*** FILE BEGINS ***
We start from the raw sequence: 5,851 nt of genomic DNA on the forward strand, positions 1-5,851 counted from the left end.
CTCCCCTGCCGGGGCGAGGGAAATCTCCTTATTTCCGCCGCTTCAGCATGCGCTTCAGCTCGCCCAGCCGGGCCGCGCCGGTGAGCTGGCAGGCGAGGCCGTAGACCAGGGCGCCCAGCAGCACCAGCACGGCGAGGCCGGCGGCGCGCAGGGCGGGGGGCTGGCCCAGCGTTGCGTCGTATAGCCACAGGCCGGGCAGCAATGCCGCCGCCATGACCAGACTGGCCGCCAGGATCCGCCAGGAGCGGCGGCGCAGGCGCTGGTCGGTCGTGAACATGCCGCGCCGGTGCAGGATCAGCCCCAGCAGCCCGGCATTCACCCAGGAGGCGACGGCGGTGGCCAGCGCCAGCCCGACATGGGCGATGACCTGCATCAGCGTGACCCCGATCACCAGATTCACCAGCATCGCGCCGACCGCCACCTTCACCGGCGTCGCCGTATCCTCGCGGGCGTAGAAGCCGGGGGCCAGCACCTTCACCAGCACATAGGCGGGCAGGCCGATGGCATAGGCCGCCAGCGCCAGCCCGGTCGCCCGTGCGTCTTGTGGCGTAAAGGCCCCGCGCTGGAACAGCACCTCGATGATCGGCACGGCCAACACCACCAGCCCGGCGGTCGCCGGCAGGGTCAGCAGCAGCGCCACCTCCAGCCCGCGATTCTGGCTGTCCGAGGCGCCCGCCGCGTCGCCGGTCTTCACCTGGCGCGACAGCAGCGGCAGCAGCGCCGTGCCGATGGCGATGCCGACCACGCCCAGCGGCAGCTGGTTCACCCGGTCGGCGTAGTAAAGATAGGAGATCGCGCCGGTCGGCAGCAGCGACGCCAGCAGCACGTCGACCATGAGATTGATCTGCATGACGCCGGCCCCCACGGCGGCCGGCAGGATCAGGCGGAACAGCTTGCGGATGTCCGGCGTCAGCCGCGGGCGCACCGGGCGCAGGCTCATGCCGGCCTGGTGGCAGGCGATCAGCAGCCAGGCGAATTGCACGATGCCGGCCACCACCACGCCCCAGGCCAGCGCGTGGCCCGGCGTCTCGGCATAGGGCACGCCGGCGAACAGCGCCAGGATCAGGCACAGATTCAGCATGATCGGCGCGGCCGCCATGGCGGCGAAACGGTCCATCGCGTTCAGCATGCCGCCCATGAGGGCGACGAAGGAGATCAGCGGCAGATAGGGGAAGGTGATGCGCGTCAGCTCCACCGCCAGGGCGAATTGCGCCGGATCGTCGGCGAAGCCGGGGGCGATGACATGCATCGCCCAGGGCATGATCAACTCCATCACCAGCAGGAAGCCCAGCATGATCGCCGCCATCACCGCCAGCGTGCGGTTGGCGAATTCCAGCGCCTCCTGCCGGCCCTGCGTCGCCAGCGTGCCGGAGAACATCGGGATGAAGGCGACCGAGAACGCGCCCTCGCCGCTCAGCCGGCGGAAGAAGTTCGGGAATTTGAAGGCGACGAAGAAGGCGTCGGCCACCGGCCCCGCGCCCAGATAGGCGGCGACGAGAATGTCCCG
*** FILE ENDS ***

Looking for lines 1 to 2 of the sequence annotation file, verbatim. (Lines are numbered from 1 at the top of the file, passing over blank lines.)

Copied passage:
We start from the raw sequence: 5,851 nt of genomic DNA on the forward strand, positions 1-5,851 counted from the left end.
CTCCCCTGCCGGGGCGAGGGAAATCTCCTTATTTCCGCCGCTTCAGCATGCGCTTCAGCTCGCCCAGCCGGGCCGCGCCGGTGAGCTGGCAGGCGAGGCCGTAGACCAGGGCGCCCAGCAGCACCAGCACGGCGAGGCCGGCGGCGCGCAGGGCGGGGGGCTGGCCCAGCGTTGCGTCGTATAGCCACAGGCCGGGCAGCAATGCCGCCGCCATGACCAGACTGGCCGCCAGGATCCGCCAGGAGCGGCGGCGCAGGCGCTGGTCGGTCGTGAACATGCCGCGCCGGTGCAGGATCAGCCCCAGCAGCCCGGCATTCACCCAGGAGGCGACGGCGGTGGCCAGCGCCAGCCCGACATGGGCGATGACCTGCATCAGCGTGACCCCGATCACCAGATTCACCAGCATCGCGCCGACCGCCACCTTCACCGGCGTCGCCGTATCCTCGCGGGCGTAGAAGCCGGGGGCCAGCACCTTCACCAGCACATAGGCGGGCAGGCCGATGGCATAGGCCGCCAGCGCCAGCCCGGTCGCCCGTGCGTCTTGTGGCGTAAAGGCCCCGCGCTGGAACAGCACCTCGATGATCGGCACGGCCAACACCACCAGCCCGGCGGTCGCCGGCAGGGTCAGCAGCAGCGCCACCTCCAGCCCGCGATTCTGGCTGTCCGAGGCGCCCGCCGCGTCGCCGGTCTTCACCTGGCGCGACAGCAGCGGCAGCAGCGCCGTGCCGATGGCGATGCCGACCACGCCCAGCGGCAGCTGGTTCACCCGGTCGGCGTAGTAAAGATAGGAGATCGCGCCGGTCGGCAGCAGCGACGCCAGCAGCACGTCGACCATGAGATTGATCTGCATGACGCCGGCCCCCACGGCGGCCGGCAGGATCAGGCGGAACAGCTTGCGGATGTCCGGCGTCAGCCGCGGGCGCACCGGGCGCAGGCTCATGCCGGCCTGGTGGCAGGCGATCAGCAGCCAGGCGAATTGCACGATGCCGGCCACCACCACGCCCCAGGCCAGCGCGTGGCCCGGCGTCTCGGCATAGGGCACGCCGGCGAACAGCGCCAGGATCAGGCACAGATTCAGCATGATCGGCGCGGCCGCCATGGCGGCGAAACGGTCCATCGCGTTCAGCATGCCGCCCATGAGGGCGACGAAGGAGATCAGCGGCAGATAGGGGAAGGTGATGCGCGTCAGCTCCACCGCCAGGGCGAATTGCGCCGGATCGTCGGCGAAGCCGGGGGCGATGACATGCATCGCCCAGGGCATGATCAACTCCATCACCAGCAGGAAGCCCAGCATGATCGCCGCCATCACCGCCAGCGTGCGGTTGGCGAATTCCAGCGCCTCCTGCCGGCCCTGCGTCGCCAGCGTGCCGGAGAACATCGGGATGAAGGCGACCGAGAACGCGCCCTCGCCGCTCAGCCGGCGGAAGAAGTTCGGGAATTTGAAGGCGACGAAGAAGGCGTCGGCCACCGGCCCCGCGCCCAGATAGGCGGCGACGAGAATGTCCCG